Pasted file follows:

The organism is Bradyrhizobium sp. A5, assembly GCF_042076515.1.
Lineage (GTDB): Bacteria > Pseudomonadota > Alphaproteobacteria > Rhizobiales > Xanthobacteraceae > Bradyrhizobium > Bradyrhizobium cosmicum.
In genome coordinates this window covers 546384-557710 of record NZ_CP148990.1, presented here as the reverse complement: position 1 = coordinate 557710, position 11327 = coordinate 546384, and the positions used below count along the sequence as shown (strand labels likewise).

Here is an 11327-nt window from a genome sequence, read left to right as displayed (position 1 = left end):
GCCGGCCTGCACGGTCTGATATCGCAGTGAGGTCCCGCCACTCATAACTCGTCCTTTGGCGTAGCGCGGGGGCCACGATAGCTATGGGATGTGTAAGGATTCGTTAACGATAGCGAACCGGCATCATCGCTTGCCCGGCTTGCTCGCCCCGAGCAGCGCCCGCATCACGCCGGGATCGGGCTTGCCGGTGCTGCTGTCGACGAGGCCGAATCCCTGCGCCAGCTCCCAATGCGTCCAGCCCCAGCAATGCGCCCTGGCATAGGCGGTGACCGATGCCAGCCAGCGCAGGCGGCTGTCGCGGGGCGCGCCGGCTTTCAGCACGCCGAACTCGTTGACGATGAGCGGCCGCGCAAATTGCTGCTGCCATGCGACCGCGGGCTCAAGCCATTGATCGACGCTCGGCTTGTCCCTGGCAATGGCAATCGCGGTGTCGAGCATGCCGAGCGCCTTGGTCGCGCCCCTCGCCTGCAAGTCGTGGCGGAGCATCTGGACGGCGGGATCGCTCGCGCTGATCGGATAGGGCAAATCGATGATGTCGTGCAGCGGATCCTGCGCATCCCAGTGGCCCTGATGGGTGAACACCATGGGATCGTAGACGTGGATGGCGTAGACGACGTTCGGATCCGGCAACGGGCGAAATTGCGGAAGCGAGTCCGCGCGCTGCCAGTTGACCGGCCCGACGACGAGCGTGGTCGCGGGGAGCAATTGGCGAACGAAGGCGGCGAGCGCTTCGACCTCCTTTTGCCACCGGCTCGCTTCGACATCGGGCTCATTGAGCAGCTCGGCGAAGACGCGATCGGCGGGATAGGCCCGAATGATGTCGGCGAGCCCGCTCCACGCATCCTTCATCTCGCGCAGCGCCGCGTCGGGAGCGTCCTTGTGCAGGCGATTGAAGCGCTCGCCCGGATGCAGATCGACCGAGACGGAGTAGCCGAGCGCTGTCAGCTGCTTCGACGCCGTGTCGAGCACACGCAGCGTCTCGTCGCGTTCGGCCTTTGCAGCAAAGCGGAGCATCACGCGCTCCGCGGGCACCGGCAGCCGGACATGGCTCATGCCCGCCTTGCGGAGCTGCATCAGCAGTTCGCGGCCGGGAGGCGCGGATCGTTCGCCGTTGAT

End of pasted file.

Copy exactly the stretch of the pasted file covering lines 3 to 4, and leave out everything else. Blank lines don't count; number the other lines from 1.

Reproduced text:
In genome coordinates this window covers 546384-557710 of record NZ_CP148990.1, presented here as the reverse complement: position 1 = coordinate 557710, position 11327 = coordinate 546384, and the positions used below count along the sequence as shown (strand labels likewise).

Here is an 11327-nt window from a genome sequence, read left to right as displayed (position 1 = left end):